The Chinese term shanzhai (山寨) refers to counterfeit consumer goods. This includes imitation, trademark infringement, parody, lookalikes and improved goods, particularly in the field of electronics. A shanzhai (literally shan: mountain, zhai: stronghold) denotes a remote village in the mountains where bandits had once recreated their own form of society, far from the rules of the emperor.
Shanzhai Archeology presents an extraordinary collection of mobile phones from this technological interbreeding Made in China. These are hybrid products developed at an incredible speed merging piracy, reverse engineering, unique creativity and self-taught skills.
Exhibition launch: Wednesday 21 March, 6.30-8.30pm
Free and open to all, but please book your space here as numbers are limited.
Join the artists in a conversation from 6.45pm to 7.30pm in Watermans Studio 1 followed by drinks and a chance to see the work.
In this collection, a Buddha Phone, becomes a virtual altar by pressing a special key. The “smallest in the world” or Prisoner Phone is made of 99% plastic and is barely detectable by the authorities. There’s the Taser Phone, marketed as a self-defence weapon, or the Sound System Phone, catering for China’s pensioners as it can broadcast loud sound outdoors, being heard above the din of the public dances they love. It also comes with several gigabytes of old-fashioned communist songs that Chinese pensioners are particularly keen on. Other curious devices include strawberry or car-shaped phones, devices with in-built electric razors, lighters, power banks, video projectors and other impressive features.
A profitable business produced by small companies, shanzhai mainly happens out of Western sight, due to regulations that forbid most of these hybrid products to circulate legally across borders. Nevertheless, shanzhai devices fulfil a bespoke need or desire for hundreds of thousands of consumers in countries around the world, not just in China.
At a time when shanzhai might be under threat – following the Chinese government’s decision to clean up the country of its counterfeiter reputation – this project casts a critical eye at the results of unfettered technological innovation, through the relatively unknown history of the shanzhai.
Positioning this project at the crossroads between art and anthropology, the artists explore the cultural value of shanzhai and the radical otherness on its creative process; an open manufacturing model resulting in singular design solutions outside streamlined market forces and global innovation myths.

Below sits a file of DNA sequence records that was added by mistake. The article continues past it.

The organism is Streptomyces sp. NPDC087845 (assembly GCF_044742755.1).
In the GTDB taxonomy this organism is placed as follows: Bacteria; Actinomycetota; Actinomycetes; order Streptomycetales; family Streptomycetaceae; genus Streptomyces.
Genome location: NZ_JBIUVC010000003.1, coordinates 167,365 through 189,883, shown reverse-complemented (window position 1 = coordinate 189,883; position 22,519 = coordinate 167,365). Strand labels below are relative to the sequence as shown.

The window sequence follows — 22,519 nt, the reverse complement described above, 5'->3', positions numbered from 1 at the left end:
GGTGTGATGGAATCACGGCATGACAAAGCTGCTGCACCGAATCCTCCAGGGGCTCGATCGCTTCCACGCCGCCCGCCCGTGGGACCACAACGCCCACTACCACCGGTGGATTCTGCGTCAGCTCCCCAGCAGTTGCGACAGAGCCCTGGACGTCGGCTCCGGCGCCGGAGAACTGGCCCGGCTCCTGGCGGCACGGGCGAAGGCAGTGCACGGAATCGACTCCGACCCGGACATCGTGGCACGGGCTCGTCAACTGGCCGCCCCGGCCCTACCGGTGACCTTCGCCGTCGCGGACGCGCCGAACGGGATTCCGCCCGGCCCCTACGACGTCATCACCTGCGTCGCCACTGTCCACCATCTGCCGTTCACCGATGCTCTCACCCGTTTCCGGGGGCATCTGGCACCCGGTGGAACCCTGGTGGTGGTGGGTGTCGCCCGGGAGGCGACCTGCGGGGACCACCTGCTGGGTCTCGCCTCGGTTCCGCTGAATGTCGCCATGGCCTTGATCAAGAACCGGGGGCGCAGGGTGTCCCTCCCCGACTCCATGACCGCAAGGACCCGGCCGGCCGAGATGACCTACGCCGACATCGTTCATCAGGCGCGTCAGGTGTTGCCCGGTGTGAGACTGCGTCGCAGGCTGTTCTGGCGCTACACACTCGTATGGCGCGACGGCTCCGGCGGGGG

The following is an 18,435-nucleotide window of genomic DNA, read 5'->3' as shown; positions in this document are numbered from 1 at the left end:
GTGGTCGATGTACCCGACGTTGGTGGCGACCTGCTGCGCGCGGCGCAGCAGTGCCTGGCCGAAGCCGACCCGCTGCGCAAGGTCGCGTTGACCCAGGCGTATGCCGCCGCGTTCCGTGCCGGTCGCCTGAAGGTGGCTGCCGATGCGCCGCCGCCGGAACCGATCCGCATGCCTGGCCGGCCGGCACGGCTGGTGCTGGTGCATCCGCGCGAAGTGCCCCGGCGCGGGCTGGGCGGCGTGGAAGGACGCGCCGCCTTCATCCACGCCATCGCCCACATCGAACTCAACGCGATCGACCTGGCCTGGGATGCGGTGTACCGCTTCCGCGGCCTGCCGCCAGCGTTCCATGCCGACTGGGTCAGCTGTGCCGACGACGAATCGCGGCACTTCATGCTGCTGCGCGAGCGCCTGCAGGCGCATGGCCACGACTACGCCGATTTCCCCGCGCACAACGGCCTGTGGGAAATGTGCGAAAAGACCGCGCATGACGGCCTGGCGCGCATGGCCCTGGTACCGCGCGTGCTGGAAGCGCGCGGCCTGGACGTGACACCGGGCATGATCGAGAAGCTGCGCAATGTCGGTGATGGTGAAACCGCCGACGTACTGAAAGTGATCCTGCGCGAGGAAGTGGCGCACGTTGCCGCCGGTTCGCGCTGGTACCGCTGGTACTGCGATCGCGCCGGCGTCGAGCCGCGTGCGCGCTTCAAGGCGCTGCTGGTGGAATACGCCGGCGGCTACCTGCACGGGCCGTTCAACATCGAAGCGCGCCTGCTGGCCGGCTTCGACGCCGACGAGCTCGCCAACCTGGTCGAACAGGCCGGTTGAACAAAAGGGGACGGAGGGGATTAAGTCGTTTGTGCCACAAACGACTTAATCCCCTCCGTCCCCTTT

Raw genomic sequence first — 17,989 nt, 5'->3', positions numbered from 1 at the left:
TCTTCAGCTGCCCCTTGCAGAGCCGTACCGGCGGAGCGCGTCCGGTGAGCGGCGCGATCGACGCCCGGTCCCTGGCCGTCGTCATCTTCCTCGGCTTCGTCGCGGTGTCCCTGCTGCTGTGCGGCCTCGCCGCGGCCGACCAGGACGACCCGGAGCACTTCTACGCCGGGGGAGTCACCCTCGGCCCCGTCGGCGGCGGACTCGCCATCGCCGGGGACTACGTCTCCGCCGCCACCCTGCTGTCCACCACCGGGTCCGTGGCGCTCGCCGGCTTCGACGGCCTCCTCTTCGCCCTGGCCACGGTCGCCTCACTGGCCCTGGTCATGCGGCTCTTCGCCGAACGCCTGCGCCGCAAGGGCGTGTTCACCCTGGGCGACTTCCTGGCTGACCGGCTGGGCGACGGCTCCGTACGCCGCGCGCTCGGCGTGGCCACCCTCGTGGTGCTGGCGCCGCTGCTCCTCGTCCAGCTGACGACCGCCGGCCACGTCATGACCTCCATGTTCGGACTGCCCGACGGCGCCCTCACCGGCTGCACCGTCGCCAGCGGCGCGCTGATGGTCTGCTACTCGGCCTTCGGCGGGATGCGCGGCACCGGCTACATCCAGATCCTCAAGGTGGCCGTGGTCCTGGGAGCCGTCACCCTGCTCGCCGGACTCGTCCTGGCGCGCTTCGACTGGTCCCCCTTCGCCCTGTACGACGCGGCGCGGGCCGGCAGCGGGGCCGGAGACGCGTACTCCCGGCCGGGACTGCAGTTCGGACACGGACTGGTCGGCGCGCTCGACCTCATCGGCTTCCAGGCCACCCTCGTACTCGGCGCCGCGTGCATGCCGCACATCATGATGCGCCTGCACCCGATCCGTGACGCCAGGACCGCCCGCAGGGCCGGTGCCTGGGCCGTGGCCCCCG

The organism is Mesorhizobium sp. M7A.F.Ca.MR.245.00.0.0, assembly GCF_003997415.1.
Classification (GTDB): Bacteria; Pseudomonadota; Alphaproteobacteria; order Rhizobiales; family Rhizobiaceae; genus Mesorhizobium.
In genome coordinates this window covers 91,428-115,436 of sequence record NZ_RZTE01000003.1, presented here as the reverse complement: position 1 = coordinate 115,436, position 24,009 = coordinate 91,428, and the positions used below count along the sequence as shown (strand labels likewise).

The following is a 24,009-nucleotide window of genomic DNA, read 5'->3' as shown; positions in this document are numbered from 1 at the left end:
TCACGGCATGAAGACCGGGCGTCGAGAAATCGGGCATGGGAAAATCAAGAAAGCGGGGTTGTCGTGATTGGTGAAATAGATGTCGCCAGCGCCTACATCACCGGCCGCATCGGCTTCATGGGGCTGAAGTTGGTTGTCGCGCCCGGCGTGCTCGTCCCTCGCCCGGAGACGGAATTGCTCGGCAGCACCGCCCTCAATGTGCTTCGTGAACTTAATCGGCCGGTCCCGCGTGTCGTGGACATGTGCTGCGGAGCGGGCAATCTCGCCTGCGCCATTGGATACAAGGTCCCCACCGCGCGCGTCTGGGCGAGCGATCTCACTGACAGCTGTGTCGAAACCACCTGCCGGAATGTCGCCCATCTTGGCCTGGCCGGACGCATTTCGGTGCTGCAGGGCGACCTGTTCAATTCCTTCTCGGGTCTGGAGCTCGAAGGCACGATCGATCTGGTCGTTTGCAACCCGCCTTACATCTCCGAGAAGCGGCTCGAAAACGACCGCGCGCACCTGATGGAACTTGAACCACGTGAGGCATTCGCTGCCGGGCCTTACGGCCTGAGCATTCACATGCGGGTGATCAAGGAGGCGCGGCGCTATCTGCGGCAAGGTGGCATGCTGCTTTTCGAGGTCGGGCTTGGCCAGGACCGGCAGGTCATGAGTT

With the support of CNC Dicream, Design Trust – Hong Kong, Institut Français de Chine, Le Cube – Art3000
DISNOVATION.ORG is a working group based in Paris. At the crossroads between contemporary art, research and hacking, the collective develops situations of disturbance, speculation, and debate, challenging the ideology of innovation and stimulating the emergence of alternative narratives. They recently edited The Pirate Book, an anthology on media piracy. Their work has been presented internationally at venues such as the Museum of Art and Design in New York City, Palais de Tokyo in Paris, transmediale, FILE and the Chaos Computer Congress.
Nicolas Maigret exposes the internal workings of media, through an exploration of their dysfunctions, limitations or failure thresholds which he develops sensory and immersive audio visual experiences. As a curator he initiated the Disnovation Research Group which conducts a series of deviant strategies and symbolic activities facing the ongoing propaganda of technological innovation. He teaches at Parsons Paris and develops a research on “Black Boxes” with V2_ Rotterdam and UCL Louvain.
Maria Roszkowska is a Polish graphic designer based in Paris. She has been associate researcher at EnsadLab Paris. From 2010 to 2014, she worked for Intégral Ruedi Baur, one of the leading cultural graphic design studio in France. In 2013, she designed and coordinated for Lars Müller Publishers Don’t Brand my public space!, a three year research on the issue of cities applying branding strategies.
Clément Renaud is a French researcher, artist and writer specialized in innovation in China, social network analysis and data visualization. After living in China for several years, he is now based in France. His work evolves from the practice of fine arts, social sciences and creative coding. Fluent in Mandarin Chinese, he has founded several international initiatives related to urban, visual and digital cultures. He holds a doctorate in Management of Information Systems from Telecom ParisTech.
Hongyuan Qu is a Chinese designer documenting new forms of production of fashion and design. She works in France and China, and builds relationships between designers and artists.